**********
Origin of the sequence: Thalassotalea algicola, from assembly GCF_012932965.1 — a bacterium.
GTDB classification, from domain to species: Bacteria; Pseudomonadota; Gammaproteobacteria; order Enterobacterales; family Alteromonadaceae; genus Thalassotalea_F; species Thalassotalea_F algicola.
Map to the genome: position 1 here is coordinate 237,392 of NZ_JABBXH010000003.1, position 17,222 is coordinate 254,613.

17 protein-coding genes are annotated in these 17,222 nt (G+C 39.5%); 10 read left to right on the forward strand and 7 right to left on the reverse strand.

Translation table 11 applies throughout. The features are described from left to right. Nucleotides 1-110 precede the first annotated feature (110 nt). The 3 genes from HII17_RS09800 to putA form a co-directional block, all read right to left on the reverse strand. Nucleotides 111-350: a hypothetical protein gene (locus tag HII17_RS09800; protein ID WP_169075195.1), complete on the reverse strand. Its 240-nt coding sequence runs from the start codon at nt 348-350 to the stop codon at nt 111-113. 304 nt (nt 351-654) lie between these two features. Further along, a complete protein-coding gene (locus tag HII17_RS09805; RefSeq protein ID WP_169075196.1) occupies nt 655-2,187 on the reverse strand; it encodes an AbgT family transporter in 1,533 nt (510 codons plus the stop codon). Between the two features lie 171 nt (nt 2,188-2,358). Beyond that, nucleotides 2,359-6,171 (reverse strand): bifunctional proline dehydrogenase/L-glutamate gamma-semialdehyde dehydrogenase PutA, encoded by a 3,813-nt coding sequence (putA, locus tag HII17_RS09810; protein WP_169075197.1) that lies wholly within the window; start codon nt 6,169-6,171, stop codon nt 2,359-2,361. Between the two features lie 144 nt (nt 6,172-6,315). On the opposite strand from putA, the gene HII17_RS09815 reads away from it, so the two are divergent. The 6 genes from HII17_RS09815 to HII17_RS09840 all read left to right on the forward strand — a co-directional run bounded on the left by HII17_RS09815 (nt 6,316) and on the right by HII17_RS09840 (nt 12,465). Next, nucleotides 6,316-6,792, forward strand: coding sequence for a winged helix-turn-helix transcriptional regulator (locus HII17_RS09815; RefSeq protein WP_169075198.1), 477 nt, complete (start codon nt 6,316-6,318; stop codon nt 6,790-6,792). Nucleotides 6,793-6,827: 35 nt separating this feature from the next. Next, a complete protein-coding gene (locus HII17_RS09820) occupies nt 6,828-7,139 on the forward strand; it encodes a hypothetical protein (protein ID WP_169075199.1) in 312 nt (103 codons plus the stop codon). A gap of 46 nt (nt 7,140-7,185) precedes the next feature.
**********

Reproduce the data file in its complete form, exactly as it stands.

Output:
Origin of the sequence: Thalassotalea algicola, from assembly GCF_012932965.1 — a bacterium.
GTDB classification, from domain to species: Bacteria; Pseudomonadota; Gammaproteobacteria; order Enterobacterales; family Alteromonadaceae; genus Thalassotalea_F; species Thalassotalea_F algicola.
Map to the genome: position 1 here is coordinate 237,392 of NZ_JABBXH010000003.1, position 17,222 is coordinate 254,613.

17 protein-coding genes are annotated in these 17,222 nt (G+C 39.5%); 10 read left to right on the forward strand and 7 right to left on the reverse strand.

Translation table 11 applies throughout. The features are described from left to right. Nucleotides 1-110 precede the first annotated feature (110 nt). The 3 genes from HII17_RS09800 to putA form a co-directional block, all read right to left on the reverse strand. Nucleotides 111-350: a hypothetical protein gene (locus tag HII17_RS09800; protein ID WP_169075195.1), complete on the reverse strand. Its 240-nt coding sequence runs from the start codon at nt 348-350 to the stop codon at nt 111-113. 304 nt (nt 351-654) lie between these two features. Further along, a complete protein-coding gene (locus tag HII17_RS09805; RefSeq protein ID WP_169075196.1) occupies nt 655-2,187 on the reverse strand; it encodes an AbgT family transporter in 1,533 nt (510 codons plus the stop codon). Between the two features lie 171 nt (nt 2,188-2,358). Beyond that, nucleotides 2,359-6,171 (reverse strand): bifunctional proline dehydrogenase/L-glutamate gamma-semialdehyde dehydrogenase PutA, encoded by a 3,813-nt coding sequence (putA, locus tag HII17_RS09810; protein WP_169075197.1) that lies wholly within the window; start codon nt 6,169-6,171, stop codon nt 2,359-2,361. Between the two features lie 144 nt (nt 6,172-6,315). On the opposite strand from putA, the gene HII17_RS09815 reads away from it, so the two are divergent. The 6 genes from HII17_RS09815 to HII17_RS09840 all read left to right on the forward strand — a co-directional run bounded on the left by HII17_RS09815 (nt 6,316) and on the right by HII17_RS09840 (nt 12,465). Next, nucleotides 6,316-6,792, forward strand: coding sequence for a winged helix-turn-helix transcriptional regulator (locus HII17_RS09815; RefSeq protein WP_169075198.1), 477 nt, complete (start codon nt 6,316-6,318; stop codon nt 6,790-6,792). Nucleotides 6,793-6,827: 35 nt separating this feature from the next. Next, a complete protein-coding gene (locus HII17_RS09820) occupies nt 6,828-7,139 on the forward strand; it encodes a hypothetical protein (protein ID WP_169075199.1) in 312 nt (103 codons plus the stop codon). A gap of 46 nt (nt 7,140-7,185) precedes the next feature.